Overcoming Conflict in Production
Any manager’s job, or even production manager’s job, is designed to balance two conflicting tasks: reducing internal repair costs and maximizing sales. Why are these tasks in conflict?
Surely if a collision shop can reduce costs and at the same time increase sales by increasing production, then there is a synergy in that process. In order to understand the reason for conflict, and the detrimental effect it has on profitability and customer service, it’s important to understand a number of issues that support our mistaken beliefs.
Most of what we do in business is based upon a series of beliefs—beliefs that are based upon us historically having success using them, in general, in isolation. We do things a certain way based upon how we perceive them to be right. Our first fundamental error is that we tend to not apply any kind of science or mathematics to our beliefs and we very rarely test those beliefs in the cold light of day.
Let me give you an example: One of the most common small issues I face when talking with managers and painters is whether wet or dry sanding is the best method. It’s quite common in collision shops for there to be a mixture of both. When it comes down to it, both methods should be tested. After all, one process surely is better than two, right?
Testing will produce a result, and a result will mean that as a team, you can decide what to do. Decisions made and applied to your process will eliminate waste, ensure continuity, reduce inventory, and create a simpler way in which to use sprint capability (helping others to speed up a job) to eliminate errors.
This way, we have removed conflicting belief and applied simple testing to ensure we know for a fact that we have the correct process to produce the desired result. So we now have a tested procedure, and rather than believing it is correct, we have tested it to find the best result for ourselves.
Here’s another belief: Because our staff is probably our most costly resource, we need to eliminate any downtime they might experience. Let’s face it, your average metal tech is probably going to cost you somewhere in the region of $50,000 to $80,000 per year, and when you add in his other annualized fixed and secondary variable costs, you probably won’t fall short of $100,000 per year. That’s an expensive resource, one you clearly don’t want to have standing around, right?
I’m going to challenge that mindset. In fact, having him standing around, in certain circumstances, will add to your productivity and workflow. Believe it or not, having people standing around is essential to achieving increased profitability. This becomes easier to understand once you can grasp how constraints control and determine output. If someone overproduces upstream of a constraint, it adds to work in progress (WIP) and costs.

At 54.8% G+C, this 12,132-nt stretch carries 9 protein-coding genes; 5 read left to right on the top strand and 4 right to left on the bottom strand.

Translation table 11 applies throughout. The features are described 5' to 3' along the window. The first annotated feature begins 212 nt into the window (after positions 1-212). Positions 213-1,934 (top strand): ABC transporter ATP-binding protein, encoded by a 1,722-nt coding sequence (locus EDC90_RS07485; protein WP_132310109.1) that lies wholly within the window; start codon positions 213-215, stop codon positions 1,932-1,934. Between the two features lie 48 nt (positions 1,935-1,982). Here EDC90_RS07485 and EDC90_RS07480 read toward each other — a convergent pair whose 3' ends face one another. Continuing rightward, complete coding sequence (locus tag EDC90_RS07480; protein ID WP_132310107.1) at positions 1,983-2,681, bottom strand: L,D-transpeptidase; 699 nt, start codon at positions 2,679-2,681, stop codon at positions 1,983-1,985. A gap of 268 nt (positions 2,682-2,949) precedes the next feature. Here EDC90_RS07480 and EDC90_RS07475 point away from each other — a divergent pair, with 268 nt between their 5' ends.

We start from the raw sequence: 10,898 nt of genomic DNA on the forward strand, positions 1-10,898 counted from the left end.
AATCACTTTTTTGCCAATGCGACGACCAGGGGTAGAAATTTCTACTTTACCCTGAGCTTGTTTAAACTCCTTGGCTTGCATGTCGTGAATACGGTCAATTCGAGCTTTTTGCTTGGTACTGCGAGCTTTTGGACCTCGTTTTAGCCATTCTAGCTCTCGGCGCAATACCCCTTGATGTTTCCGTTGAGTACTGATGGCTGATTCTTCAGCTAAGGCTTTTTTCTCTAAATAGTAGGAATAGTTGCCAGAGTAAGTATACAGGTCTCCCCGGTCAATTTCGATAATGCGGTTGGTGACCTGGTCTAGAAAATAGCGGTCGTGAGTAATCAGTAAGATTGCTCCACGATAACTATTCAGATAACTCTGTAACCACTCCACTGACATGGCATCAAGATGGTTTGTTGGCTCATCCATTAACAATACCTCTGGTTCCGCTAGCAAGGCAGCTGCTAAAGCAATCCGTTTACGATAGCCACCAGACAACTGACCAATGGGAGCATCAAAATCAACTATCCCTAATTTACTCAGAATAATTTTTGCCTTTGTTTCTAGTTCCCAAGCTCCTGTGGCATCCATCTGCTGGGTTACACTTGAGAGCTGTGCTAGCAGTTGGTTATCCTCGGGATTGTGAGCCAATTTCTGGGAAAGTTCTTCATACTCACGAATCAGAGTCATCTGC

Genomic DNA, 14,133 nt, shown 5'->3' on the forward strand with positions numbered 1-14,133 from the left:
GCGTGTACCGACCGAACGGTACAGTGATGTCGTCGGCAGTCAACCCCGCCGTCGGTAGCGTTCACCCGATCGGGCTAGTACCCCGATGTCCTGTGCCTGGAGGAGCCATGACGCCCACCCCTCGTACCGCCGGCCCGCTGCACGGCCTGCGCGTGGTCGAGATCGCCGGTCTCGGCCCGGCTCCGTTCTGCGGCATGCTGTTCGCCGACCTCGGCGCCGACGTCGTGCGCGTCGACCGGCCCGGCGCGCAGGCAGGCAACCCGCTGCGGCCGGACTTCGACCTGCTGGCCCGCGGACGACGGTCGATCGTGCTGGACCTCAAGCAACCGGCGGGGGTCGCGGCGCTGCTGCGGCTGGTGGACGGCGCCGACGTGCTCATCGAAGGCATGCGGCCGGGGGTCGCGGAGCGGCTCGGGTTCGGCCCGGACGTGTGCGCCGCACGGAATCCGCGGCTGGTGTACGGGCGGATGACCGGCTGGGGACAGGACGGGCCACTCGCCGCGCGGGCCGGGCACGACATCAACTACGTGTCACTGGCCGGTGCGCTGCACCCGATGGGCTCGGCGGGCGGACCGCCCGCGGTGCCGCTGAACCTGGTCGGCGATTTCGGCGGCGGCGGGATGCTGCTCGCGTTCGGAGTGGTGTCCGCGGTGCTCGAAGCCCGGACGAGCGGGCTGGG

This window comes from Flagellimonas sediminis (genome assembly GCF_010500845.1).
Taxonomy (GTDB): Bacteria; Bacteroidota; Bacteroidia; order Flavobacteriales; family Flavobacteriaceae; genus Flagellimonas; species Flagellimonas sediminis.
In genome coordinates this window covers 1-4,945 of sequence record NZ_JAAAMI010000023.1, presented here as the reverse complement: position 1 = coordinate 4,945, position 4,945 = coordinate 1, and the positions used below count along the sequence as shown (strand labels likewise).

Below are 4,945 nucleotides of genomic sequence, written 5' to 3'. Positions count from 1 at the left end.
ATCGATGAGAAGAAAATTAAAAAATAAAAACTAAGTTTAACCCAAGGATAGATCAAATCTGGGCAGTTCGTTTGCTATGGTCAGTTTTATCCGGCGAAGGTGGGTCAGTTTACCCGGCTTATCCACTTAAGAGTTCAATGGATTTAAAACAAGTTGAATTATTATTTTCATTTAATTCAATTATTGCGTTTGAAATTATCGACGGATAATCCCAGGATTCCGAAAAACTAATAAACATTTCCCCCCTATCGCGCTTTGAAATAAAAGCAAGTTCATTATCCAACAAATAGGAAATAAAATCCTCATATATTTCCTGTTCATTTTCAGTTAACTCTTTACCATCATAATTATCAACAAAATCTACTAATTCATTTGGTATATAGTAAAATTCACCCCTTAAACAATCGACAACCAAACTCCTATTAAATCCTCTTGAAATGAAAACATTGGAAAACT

The other side of the manager’s role is to increase production. The belief of most managers is that in order to increase production, or throughput, we need to increase efficiency. After all, an efficient workforce will produce more vehicles and increase production, right? Well, let’s take a look at that.
We know that higher utilization can reduce costs, because we are producing more work from that staff member. While he’s working, we increase labor sales, therefore earning the company money, right? If we can get him working at a higher efficiency rate—in other words he produces more hours for us than he works—then our labor recovery rate goes up. But again, where does that staff member’s extra work output fit into the process? What is before and after it and does it help or actually hinder the process?
The problem is that we look at each of these issues in isolation, in the belief that we are doing the right thing. We typically do this without applying math, science or any other measurements to the theory.
A manager’s job is to make decisions—decisions that will increase profitability by increasing sales and reducing costs. That’s why we focus on efficiency and utilization. Problems occur because these two things are in conflict with each other, and the system is actually broken, but our belief mechanism says it’s the right thing to do.
Once you study and understand Theory of Constraint, you will start to realize that your belief system is likely your downfall. It’s one of the mindset changes that is difficult to overcome, in that what you see as utopia is in fact adding to your misery. That’s because the key metric is not efficiency, nor utilization, nor even flow, but a holistic understanding of your production system with the correct data present to make the correct decisions.
Jon Parker is managing director of the Byteback Group, a U.K.-based information technology and services company aimed at advancing the collision repair industry. Parker can be reached at firstname.lastname@example.org.